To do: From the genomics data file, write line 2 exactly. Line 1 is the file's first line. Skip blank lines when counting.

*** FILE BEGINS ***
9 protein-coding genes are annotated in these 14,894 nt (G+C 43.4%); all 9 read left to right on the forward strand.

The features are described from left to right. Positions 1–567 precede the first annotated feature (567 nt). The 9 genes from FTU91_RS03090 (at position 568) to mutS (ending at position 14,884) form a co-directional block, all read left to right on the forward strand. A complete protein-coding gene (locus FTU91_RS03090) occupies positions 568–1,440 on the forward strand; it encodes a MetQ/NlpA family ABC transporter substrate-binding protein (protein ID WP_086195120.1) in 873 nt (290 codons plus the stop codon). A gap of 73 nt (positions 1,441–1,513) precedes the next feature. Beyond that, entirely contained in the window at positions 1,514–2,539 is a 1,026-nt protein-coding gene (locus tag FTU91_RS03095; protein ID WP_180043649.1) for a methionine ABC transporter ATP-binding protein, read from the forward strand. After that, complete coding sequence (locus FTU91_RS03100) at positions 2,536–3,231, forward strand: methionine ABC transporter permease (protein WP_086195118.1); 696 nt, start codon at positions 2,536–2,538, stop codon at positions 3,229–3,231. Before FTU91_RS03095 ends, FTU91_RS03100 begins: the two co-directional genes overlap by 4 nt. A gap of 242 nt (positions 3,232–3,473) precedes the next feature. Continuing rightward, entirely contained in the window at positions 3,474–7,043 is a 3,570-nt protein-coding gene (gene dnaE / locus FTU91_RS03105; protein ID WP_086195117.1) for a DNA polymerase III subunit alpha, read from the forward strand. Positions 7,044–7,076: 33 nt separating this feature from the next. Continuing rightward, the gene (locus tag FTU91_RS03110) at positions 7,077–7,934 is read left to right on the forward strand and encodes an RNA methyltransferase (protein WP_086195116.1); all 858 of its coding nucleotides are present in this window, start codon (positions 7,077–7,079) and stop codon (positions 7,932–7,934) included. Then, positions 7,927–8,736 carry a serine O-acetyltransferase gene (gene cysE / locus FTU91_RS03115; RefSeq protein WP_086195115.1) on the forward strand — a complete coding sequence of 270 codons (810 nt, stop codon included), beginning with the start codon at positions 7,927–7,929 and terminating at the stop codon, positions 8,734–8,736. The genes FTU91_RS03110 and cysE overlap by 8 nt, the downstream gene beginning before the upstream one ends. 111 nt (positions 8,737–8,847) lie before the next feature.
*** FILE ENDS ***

The features are described from left to right. Positions 1–567 precede the first annotated feature (567 nt). The 9 genes from FTU91_RS03090 (at position 568) to mutS (ending at position 14,884) form a co-directional block, all read left to right on the forward strand. A complete protein-coding gene (locus FTU91_RS03090) occupies positions 568–1,440 on the forward strand; it encodes a MetQ/NlpA family ABC transporter substrate-binding protein (protein ID WP_086195120.1) in 873 nt (290 codons plus the stop codon). A gap of 73 nt (positions 1,441–1,513) precedes the next feature. Beyond that, entirely contained in the window at positions 1,514–2,539 is a 1,026-nt protein-coding gene (locus tag FTU91_RS03095; protein ID WP_180043649.1) for a methionine ABC transporter ATP-binding protein, read from the forward strand. After that, complete coding sequence (locus FTU91_RS03100) at positions 2,536–3,231, forward strand: methionine ABC transporter permease (protein WP_086195118.1); 696 nt, start codon at positions 2,536–2,538, stop codon at positions 3,229–3,231. Before FTU91_RS03095 ends, FTU91_RS03100 begins: the two co-directional genes overlap by 4 nt. A gap of 242 nt (positions 3,232–3,473) precedes the next feature. Continuing rightward, entirely contained in the window at positions 3,474–7,043 is a 3,570-nt protein-coding gene (gene dnaE / locus FTU91_RS03105; protein ID WP_086195117.1) for a DNA polymerase III subunit alpha, read from the forward strand. Positions 7,044–7,076: 33 nt separating this feature from the next. Continuing rightward, the gene (locus tag FTU91_RS03110) at positions 7,077–7,934 is read left to right on the forward strand and encodes an RNA methyltransferase (protein WP_086195116.1); all 858 of its coding nucleotides are present in this window, start codon (positions 7,077–7,079) and stop codon (positions 7,932–7,934) included. Then, positions 7,927–8,736 carry a serine O-acetyltransferase gene (gene cysE / locus FTU91_RS03115; RefSeq protein WP_086195115.1) on the forward strand — a complete coding sequence of 270 codons (810 nt, stop codon included), beginning with the start codon at positions 7,927–7,929 and terminating at the stop codon, positions 8,734–8,736. The genes FTU91_RS03110 and cysE overlap by 8 nt, the downstream gene beginning before the upstream one ends. 111 nt (positions 8,737–8,847) lie before the next feature.